Tesla CEO Elon Musk has once again complained about the proliferation of cryptocurrency spam on Twitter in response to a screenshot of a giveaway scam posted by Dogecoin co-founder Billy Markus.
The centibillionaire has noted that the social media giant has been struggling to fix the issue for a long time.
Agreed. This has been broken for a long time.— Elon Musk (@elonmusk) February 16, 2022
Musk has been grappling with cryptocurrency scammers for quite a while. Back in 2018, which was before the Tesla CEO became a fixture within the cryptocurrency community, he called attention to Ethereum spambots.
Venture capitalist Paul Graham has commented on the issue claiming that it might be too difficult for Twitter to detect spam.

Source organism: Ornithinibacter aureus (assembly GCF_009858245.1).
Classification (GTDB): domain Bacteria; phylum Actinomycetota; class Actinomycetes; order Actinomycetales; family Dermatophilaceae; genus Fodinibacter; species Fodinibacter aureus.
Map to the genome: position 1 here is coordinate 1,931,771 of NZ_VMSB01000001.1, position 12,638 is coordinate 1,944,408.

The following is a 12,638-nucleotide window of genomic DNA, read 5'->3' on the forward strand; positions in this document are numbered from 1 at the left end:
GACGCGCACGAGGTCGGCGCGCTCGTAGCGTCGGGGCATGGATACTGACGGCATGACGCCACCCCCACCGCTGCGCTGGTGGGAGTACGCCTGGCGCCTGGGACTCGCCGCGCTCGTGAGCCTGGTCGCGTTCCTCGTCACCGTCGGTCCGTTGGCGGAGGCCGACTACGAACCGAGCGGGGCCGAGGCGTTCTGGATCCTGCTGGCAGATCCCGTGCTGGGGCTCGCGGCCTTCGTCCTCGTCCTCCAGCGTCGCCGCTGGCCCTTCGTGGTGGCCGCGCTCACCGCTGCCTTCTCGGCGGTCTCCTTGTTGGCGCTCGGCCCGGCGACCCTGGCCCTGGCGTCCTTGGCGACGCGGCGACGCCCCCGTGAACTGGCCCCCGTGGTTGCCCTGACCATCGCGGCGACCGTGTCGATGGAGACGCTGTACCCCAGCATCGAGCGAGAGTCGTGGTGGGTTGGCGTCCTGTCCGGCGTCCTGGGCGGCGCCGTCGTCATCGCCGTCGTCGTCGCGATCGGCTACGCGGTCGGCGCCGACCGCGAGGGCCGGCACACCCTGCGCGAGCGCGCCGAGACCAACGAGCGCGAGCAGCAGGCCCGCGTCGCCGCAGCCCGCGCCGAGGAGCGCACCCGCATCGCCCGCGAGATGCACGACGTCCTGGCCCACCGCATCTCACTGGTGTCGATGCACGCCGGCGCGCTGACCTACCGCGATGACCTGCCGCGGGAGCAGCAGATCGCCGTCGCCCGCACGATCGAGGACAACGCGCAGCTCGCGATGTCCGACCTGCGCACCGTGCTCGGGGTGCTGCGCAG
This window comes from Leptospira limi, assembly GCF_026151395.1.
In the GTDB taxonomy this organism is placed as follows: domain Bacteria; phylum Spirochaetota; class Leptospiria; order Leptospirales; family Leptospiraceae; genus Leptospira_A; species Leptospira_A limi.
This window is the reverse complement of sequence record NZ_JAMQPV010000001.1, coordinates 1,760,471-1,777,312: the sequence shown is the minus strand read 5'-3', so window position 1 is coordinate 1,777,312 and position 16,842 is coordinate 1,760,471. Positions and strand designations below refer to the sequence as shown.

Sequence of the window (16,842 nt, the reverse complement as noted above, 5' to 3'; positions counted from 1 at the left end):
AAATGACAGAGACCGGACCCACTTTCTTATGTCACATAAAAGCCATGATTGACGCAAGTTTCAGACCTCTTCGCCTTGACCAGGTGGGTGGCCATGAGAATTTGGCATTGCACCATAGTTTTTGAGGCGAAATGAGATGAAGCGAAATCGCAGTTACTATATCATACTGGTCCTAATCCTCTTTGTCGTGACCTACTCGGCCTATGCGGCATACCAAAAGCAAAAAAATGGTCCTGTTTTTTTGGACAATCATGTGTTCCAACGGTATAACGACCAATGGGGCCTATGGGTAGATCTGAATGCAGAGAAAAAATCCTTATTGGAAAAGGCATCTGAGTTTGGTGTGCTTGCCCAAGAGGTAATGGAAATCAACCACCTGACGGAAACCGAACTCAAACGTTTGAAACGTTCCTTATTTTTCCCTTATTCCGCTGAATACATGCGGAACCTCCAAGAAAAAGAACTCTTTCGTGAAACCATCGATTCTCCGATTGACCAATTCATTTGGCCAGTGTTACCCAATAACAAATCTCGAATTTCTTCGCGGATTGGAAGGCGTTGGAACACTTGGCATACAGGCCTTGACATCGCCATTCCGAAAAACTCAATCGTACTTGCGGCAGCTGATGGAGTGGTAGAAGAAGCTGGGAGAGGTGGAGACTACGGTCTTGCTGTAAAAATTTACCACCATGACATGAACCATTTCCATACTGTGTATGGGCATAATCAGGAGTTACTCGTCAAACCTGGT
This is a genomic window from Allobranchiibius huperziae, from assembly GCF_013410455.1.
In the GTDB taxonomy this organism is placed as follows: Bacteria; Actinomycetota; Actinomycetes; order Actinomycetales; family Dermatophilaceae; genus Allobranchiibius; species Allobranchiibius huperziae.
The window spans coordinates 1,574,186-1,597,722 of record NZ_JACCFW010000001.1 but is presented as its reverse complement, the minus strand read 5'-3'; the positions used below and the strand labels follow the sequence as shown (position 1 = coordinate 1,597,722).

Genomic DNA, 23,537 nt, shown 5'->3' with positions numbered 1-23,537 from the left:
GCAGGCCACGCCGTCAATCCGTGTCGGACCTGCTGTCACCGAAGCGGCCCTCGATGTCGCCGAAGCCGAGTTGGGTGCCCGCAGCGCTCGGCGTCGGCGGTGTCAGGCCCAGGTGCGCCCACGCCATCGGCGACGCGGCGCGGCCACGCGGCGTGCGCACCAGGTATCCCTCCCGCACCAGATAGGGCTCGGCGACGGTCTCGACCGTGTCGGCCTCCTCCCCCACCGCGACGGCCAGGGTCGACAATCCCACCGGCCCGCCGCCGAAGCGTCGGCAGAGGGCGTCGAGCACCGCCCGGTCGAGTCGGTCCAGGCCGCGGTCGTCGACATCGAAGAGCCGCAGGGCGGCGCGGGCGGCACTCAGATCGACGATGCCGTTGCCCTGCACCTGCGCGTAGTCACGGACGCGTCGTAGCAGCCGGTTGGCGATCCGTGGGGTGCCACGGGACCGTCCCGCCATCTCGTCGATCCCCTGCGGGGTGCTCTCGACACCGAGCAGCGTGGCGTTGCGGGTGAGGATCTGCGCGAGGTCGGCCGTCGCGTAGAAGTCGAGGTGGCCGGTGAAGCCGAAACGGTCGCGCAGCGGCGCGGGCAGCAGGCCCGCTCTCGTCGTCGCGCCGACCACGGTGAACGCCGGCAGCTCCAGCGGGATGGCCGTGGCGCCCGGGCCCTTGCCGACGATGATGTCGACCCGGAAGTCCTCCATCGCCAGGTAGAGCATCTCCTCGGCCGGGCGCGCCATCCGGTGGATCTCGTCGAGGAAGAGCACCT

If I send you 2 Doge, will you promise to send me 1 Doge?— Elon Musk (@elonmusk) October 27, 2021
In July 2020, Musk, Bill Gates, Kim Kardashian and other prominent personalities became the targets of Bitcoin scammers, which ended up being the biggest Twitter hack to date.
According to data published by the Federal Trade Commission last year, cryptocurrency scammers impersonating Musk managed to net roughly $2 million.
Twitter is not the only social media company that continues to struggle with cryptocurrency scammers. Musk impersonators can also be found on Facebook and Instagram. Popular YouTube channels also get compromised to create fake Bitcoin giveaway live streams featuring footage with the billionaire.